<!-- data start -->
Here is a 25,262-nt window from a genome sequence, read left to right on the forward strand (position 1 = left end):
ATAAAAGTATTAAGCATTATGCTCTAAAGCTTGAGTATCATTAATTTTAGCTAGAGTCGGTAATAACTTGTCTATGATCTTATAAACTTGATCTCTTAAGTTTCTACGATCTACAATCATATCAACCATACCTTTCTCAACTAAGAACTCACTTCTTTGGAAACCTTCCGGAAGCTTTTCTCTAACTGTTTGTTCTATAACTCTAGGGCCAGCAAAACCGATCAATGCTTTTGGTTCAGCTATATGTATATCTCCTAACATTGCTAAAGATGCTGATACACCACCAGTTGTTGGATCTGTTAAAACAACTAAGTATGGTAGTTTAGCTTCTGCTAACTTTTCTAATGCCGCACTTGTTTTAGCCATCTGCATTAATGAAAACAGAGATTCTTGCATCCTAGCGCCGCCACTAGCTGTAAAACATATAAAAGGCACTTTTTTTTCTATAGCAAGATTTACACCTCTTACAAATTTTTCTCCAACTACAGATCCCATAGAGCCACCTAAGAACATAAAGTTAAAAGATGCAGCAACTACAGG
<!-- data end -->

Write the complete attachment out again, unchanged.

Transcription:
Here is a 25,262-nt window from a genome sequence, read left to right on the forward strand (position 1 = left end):
ATAAAAGTATTAAGCATTATGCTCTAAAGCTTGAGTATCATTAATTTTAGCTAGAGTCGGTAATAACTTGTCTATGATCTTATAAACTTGATCTCTTAAGTTTCTACGATCTACAATCATATCAACCATACCTTTCTCAACTAAGAACTCACTTCTTTGGAAACCTTCCGGAAGCTTTTCTCTAACTGTTTGTTCTATAACTCTAGGGCCAGCAAAACCGATCAATGCTTTTGGTTCAGCTATATGTATATCTCCTAACATTGCTAAAGATGCTGATACACCACCAGTTGTTGGATCTGTTAAAACAACTAAGTATGGTAGTTTAGCTTCTGCTAACTTTTCTAATGCCGCACTTGTTTTAGCCATCTGCATTAATGAAAACAGAGATTCTTGCATCCTAGCGCCGCCACTAGCTGTAAAACATATAAAAGGCACTTTTTTTTCTATAGCAAGATTTACACCTCTTACAAATTTTTCTCCAACTACAGATCCCATAGAGCCACCTAAGAACATAAAGTTAAAAGATGCAGCAACTACAGG